Should Supplements be Regulated?

Dear Future Centenarian,

A few weeks ago, I got this email from a close friend:

“Herbal meds pulled from Walmart, Target, GNC, and Walgreens after government testing shows that 79% of samples tested have NONE, that is, ZERO, of the herb you are paying for - - Stuff like St. John's Wort and Ginko Biloba, etc.

“More "evidence" that government regulation is totally unnecessary since the "free market" will regulate itself - like when Lake Erie used to catch fire and burn...  Yeah, right!  Corporations ARE people, and they're your friends (ala Mitt Romney).”

Besides not knowing what he means  by “your friends” (an erroneous assumption), I was shocked to see that he took the article he read at face value.

There are two sides to each coin, but in spite of this intelligent, PhD with a biotech and strong business background spanning approx. 40 years, he made another assumption. He assumed the article was an accurate representation of the facts.

Maybe it was… and maybe it wasn’t.

So I checked articles from Forbes and the New York Times covering the same report. I also pulled up an article from Mercola.com.

Here are some excerpts from the articles I found:

“The test used to deem the herbal products adulterated is considered inadequate and unproven by experts, such that the results cannot be considered valid.”

“The products were tested up to five times each using a DNA barcoding technique, which is at the heart of the controversy over the results.”

“The AG's office has not released full study protocols or reports of analytical data. As Forbes reported:

"[American Botanical Council chief science officer, Stefan Gafner, PhD],who also serves as technical director for the ABC-AHPA-NCNPR Botanical Adulterants Program, expressed surprise that the AG would issue such aggressive actions against major U.S. companies with just one round of research results from one investigator's laboratory.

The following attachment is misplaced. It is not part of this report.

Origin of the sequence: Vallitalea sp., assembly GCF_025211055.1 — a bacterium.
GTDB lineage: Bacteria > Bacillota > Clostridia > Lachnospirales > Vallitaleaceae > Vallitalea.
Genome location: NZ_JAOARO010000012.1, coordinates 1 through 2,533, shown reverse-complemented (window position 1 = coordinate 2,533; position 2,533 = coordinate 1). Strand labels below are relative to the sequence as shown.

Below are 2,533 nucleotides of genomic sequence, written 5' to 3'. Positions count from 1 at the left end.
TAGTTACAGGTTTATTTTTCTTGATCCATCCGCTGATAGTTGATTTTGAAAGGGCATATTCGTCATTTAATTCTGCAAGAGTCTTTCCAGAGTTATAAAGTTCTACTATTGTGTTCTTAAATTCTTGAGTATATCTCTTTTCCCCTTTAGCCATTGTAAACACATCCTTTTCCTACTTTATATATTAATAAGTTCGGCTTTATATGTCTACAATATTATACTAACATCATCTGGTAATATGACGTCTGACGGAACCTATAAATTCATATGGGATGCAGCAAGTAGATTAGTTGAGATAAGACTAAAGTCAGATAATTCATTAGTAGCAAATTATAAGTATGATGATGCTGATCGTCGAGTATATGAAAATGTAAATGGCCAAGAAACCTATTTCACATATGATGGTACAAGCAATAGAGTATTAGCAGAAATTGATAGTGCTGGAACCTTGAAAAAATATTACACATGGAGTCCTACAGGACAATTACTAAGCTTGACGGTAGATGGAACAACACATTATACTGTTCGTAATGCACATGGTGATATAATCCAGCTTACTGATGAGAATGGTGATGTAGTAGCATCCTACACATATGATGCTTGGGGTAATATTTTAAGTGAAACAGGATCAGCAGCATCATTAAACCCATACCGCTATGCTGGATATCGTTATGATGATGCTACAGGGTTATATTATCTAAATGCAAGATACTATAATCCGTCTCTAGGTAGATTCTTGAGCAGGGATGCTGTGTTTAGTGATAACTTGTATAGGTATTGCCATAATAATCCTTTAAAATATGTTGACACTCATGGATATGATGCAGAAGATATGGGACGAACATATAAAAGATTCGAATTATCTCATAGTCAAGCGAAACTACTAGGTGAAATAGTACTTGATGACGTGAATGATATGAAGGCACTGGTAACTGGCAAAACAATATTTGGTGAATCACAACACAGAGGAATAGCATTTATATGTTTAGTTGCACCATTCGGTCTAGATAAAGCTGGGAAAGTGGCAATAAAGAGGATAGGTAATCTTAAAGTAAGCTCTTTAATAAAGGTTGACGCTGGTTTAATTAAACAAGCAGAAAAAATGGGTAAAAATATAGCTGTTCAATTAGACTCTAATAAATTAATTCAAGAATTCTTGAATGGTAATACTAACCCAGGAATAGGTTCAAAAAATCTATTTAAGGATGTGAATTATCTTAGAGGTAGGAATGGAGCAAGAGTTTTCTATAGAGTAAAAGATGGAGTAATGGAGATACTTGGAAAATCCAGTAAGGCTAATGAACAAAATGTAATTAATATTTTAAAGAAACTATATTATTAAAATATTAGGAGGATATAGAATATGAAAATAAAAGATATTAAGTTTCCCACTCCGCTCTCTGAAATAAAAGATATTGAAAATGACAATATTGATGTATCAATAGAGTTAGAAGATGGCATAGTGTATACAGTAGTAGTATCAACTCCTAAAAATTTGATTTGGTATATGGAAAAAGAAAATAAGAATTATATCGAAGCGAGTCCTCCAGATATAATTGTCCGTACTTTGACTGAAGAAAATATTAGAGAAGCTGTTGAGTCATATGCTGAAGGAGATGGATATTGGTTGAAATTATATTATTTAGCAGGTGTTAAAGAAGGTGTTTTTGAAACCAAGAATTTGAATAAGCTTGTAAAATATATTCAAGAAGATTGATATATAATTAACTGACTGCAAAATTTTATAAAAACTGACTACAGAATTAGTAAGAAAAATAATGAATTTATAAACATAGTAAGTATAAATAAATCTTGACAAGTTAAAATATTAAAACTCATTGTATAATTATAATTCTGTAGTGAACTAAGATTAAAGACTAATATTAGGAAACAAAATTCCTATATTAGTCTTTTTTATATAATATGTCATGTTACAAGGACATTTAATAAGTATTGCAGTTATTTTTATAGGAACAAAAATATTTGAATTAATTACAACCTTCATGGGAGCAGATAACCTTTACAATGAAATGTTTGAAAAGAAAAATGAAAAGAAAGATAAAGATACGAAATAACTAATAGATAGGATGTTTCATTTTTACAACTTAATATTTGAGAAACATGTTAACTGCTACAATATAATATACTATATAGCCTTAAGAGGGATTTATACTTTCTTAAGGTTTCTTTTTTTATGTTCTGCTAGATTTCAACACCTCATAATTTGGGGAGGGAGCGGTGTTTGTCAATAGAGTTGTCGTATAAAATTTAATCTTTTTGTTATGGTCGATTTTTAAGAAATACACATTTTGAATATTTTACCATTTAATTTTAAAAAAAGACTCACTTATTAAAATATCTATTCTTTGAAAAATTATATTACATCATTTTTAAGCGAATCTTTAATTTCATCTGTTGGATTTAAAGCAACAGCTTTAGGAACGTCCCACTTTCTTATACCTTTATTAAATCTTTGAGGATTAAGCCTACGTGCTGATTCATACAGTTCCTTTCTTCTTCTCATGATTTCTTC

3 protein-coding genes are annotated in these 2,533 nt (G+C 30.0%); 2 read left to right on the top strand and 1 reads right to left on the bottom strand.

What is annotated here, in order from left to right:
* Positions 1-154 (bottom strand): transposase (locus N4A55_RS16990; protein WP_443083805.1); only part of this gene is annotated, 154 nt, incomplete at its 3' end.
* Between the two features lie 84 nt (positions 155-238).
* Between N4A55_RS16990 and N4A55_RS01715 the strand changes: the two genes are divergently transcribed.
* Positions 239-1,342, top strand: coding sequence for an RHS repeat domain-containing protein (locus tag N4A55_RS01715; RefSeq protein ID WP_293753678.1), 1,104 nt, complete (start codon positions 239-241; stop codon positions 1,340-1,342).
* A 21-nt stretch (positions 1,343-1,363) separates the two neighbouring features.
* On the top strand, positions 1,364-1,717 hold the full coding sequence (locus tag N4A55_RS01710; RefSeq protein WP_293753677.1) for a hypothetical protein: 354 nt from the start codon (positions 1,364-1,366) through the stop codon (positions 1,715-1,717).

“More detailed and published investigations by other researchers particularly with ginkgo products, seem to diverge from the results with the chain store product brands in New York.

“…the high percentage of supplements that did not contain the material indicated on the label definitely should make the investigators wonder just how accurate this approach is.'"

“The AG's investigation used DNA testing, which, according to The American Herbal Products Association (AHPA), is an "inadequate and unproven analytical method to test herbal supplement products."

“… many herbal supplements contain herbal extracts, which have a loss or denaturation of DNA material during processing. The DNA barcoding test cannot, therefore, identify the ingredients accurately. AHPA President Michael McGuffin said:

"It appears that many, if not all, of the products the New York State Attorney General tested contained herbal extracts and this processing would likely disrupt or destroy the DNA…

“If an herbal product manufacturer used this analysis, without any additional confirmation, to prove that an herbal extract is accurately identified, the U.S. Food and Drug Administration (FDA) would almost certainly dismiss this as inadequate to verify identity."

“In fact, in 2013, the New York Times reported on a similar study using DNA barcoding, which also found a sizable number of products tested did not include the product on the label. At that time, the FDA publically called the testing method invalid.